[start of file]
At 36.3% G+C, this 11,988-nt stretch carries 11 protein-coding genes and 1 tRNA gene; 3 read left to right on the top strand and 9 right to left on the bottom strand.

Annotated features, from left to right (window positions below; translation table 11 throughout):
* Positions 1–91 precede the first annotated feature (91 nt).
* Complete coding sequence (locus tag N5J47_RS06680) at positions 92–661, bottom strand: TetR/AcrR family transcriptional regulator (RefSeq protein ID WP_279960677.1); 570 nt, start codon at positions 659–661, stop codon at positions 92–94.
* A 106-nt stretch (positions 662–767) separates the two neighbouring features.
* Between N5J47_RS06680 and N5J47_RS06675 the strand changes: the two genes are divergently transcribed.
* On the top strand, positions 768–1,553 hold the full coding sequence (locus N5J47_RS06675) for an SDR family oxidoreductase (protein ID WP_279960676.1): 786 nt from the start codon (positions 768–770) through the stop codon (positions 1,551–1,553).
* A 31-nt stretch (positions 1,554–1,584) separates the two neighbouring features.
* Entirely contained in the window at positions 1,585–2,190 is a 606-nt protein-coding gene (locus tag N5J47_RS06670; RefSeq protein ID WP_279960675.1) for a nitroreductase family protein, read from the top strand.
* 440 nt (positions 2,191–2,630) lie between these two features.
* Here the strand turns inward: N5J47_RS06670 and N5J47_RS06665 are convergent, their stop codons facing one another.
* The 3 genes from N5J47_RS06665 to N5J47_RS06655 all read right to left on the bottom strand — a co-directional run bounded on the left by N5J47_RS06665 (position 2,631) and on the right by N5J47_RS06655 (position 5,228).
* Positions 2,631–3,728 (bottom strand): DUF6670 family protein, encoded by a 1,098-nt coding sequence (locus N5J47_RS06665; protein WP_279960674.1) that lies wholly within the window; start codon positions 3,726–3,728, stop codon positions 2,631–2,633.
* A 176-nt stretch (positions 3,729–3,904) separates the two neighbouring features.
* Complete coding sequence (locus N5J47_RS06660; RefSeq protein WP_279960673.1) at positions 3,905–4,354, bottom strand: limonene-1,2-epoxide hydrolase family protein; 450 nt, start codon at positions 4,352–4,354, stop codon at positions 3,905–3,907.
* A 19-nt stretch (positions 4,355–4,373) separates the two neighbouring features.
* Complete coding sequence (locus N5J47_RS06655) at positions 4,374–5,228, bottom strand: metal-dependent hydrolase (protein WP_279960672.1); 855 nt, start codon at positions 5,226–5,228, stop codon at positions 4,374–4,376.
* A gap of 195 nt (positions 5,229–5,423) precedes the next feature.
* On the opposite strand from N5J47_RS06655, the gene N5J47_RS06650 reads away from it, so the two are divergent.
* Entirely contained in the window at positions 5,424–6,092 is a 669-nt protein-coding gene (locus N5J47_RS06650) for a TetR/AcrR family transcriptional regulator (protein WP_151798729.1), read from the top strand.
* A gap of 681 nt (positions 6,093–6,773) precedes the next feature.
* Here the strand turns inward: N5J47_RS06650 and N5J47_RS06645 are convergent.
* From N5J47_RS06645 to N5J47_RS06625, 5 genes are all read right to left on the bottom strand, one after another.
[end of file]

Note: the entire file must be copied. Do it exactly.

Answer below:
At 36.3% G+C, this 11,988-nt stretch carries 11 protein-coding genes and 1 tRNA gene; 3 read left to right on the top strand and 9 right to left on the bottom strand.

Annotated features, from left to right (window positions below; translation table 11 throughout):
* Positions 1–91 precede the first annotated feature (91 nt).
* Complete coding sequence (locus tag N5J47_RS06680) at positions 92–661, bottom strand: TetR/AcrR family transcriptional regulator (RefSeq protein ID WP_279960677.1); 570 nt, start codon at positions 659–661, stop codon at positions 92–94.
* A 106-nt stretch (positions 662–767) separates the two neighbouring features.
* Between N5J47_RS06680 and N5J47_RS06675 the strand changes: the two genes are divergently transcribed.
* On the top strand, positions 768–1,553 hold the full coding sequence (locus N5J47_RS06675) for an SDR family oxidoreductase (protein ID WP_279960676.1): 786 nt from the start codon (positions 768–770) through the stop codon (positions 1,551–1,553).
* A 31-nt stretch (positions 1,554–1,584) separates the two neighbouring features.
* Entirely contained in the window at positions 1,585–2,190 is a 606-nt protein-coding gene (locus tag N5J47_RS06670; RefSeq protein ID WP_279960675.1) for a nitroreductase family protein, read from the top strand.
* 440 nt (positions 2,191–2,630) lie between these two features.
* Here the strand turns inward: N5J47_RS06670 and N5J47_RS06665 are convergent, their stop codons facing one another.
* The 3 genes from N5J47_RS06665 to N5J47_RS06655 all read right to left on the bottom strand — a co-directional run bounded on the left by N5J47_RS06665 (position 2,631) and on the right by N5J47_RS06655 (position 5,228).
* Positions 2,631–3,728 (bottom strand): DUF6670 family protein, encoded by a 1,098-nt coding sequence (locus N5J47_RS06665; protein WP_279960674.1) that lies wholly within the window; start codon positions 3,726–3,728, stop codon positions 2,631–2,633.
* A 176-nt stretch (positions 3,729–3,904) separates the two neighbouring features.
* Complete coding sequence (locus N5J47_RS06660; RefSeq protein WP_279960673.1) at positions 3,905–4,354, bottom strand: limonene-1,2-epoxide hydrolase family protein; 450 nt, start codon at positions 4,352–4,354, stop codon at positions 3,905–3,907.
* A 19-nt stretch (positions 4,355–4,373) separates the two neighbouring features.
* Complete coding sequence (locus N5J47_RS06655) at positions 4,374–5,228, bottom strand: metal-dependent hydrolase (protein WP_279960672.1); 855 nt, start codon at positions 5,226–5,228, stop codon at positions 4,374–4,376.
* A gap of 195 nt (positions 5,229–5,423) precedes the next feature.
* On the opposite strand from N5J47_RS06655, the gene N5J47_RS06650 reads away from it, so the two are divergent.
* Entirely contained in the window at positions 5,424–6,092 is a 669-nt protein-coding gene (locus N5J47_RS06650) for a TetR/AcrR family transcriptional regulator (protein WP_151798729.1), read from the top strand.
* A gap of 681 nt (positions 6,093–6,773) precedes the next feature.
* Here the strand turns inward: N5J47_RS06650 and N5J47_RS06645 are convergent.
* From N5J47_RS06645 to N5J47_RS06625, 5 genes are all read right to left on the bottom strand, one after another.